China’s maritime policy


I have written repeatedly about the need to resolve the West Philippines Sea dispute with China through litigation. At the time when the Department of Foreign Affairs was still debating internally on whether to submit the issue to arbitration or resolve it through diplomacy, I was already arguing that arbitration was the only option given that negotiations could only be effective when entered into by parties on equal footing.  The Philippines, unfortunately, being smaller and weaker than China, cannot expect to be treated as an equal in these negotiations by China.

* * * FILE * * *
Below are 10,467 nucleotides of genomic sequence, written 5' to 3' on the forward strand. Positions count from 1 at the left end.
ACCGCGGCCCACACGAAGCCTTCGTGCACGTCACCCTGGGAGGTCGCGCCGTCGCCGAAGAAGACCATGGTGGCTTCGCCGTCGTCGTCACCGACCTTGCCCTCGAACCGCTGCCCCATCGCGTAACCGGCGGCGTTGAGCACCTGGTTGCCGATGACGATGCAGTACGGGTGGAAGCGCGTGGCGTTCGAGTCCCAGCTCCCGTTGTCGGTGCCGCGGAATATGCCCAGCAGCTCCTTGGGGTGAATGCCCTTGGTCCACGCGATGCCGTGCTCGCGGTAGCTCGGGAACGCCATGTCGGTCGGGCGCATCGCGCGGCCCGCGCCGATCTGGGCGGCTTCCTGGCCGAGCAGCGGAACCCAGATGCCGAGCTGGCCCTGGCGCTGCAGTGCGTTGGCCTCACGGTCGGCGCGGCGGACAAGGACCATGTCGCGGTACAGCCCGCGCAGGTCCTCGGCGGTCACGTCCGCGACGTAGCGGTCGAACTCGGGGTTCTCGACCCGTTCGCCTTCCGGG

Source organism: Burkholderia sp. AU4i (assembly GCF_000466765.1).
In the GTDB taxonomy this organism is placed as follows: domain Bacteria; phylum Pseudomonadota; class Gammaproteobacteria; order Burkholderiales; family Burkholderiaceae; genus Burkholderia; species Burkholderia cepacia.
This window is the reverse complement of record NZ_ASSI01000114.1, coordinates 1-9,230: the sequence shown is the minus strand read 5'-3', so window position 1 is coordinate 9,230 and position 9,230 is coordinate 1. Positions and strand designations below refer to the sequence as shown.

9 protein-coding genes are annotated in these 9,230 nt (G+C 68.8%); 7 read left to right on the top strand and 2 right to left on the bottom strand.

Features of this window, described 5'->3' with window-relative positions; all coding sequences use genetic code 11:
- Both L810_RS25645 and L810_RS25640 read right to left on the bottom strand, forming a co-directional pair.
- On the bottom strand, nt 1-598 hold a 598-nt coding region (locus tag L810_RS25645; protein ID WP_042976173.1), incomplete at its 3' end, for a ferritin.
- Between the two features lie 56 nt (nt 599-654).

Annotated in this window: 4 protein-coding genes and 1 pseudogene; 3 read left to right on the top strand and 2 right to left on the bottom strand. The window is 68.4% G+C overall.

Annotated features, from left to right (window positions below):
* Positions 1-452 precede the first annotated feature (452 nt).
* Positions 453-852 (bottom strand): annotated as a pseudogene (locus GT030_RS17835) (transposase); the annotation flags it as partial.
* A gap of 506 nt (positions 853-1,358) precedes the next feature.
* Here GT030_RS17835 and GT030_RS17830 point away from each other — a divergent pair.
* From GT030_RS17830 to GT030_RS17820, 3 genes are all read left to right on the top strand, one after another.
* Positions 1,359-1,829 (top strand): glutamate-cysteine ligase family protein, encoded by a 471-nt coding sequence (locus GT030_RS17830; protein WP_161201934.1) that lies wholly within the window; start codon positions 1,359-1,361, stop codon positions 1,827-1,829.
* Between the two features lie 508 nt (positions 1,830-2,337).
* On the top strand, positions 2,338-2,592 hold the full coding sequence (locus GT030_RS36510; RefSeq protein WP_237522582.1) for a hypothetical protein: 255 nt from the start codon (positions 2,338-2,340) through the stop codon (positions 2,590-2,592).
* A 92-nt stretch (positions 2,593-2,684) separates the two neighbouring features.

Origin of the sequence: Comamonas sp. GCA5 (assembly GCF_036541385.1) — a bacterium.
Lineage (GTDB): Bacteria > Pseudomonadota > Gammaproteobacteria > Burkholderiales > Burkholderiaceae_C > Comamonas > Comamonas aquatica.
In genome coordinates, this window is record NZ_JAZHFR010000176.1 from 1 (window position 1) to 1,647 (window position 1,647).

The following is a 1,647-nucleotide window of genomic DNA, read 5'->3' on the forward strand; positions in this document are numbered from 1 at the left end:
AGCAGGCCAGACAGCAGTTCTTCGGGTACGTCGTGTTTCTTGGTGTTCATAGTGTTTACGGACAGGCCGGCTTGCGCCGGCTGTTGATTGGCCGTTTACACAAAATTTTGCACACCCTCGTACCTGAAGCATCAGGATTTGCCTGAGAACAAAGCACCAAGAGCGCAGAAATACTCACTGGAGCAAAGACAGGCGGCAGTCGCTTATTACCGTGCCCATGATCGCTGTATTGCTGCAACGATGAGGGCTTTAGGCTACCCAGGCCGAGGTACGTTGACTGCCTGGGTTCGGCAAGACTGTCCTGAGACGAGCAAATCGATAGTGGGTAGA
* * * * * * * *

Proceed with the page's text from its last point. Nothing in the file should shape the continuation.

This is the first time though that I am writing that all negotiations are doomed given China’s maritime policy.

Mao Tse Tung crafted China’s overriding national policy. As a very young high school student, I first learned about this policy from the Kabataang Makabayan. That policy was simple: power revolves around the barrel of the gun. Deng Xia Ping in turn, defined how China should conduct its foreign policy: “Observe calmly; secure our position; cope with affairs calmly; hide our capacities and bide our time; be good at maintaining low profile; and never claim leadership”.

Read more:


2 thoughts on “China’s maritime policy

  1. Pingback: South China Sea / West Philippine Sea Dispute Timeline - I am Sam Galope

  2. lawyers

    I used to be very pleased to find this internet-site.I wanted to thanks on your time for this wonderful learn!! I positively having fun with each little bit of it and i’ve you bookmarked to take a look at new stuff you weblog post.

Comments are closed.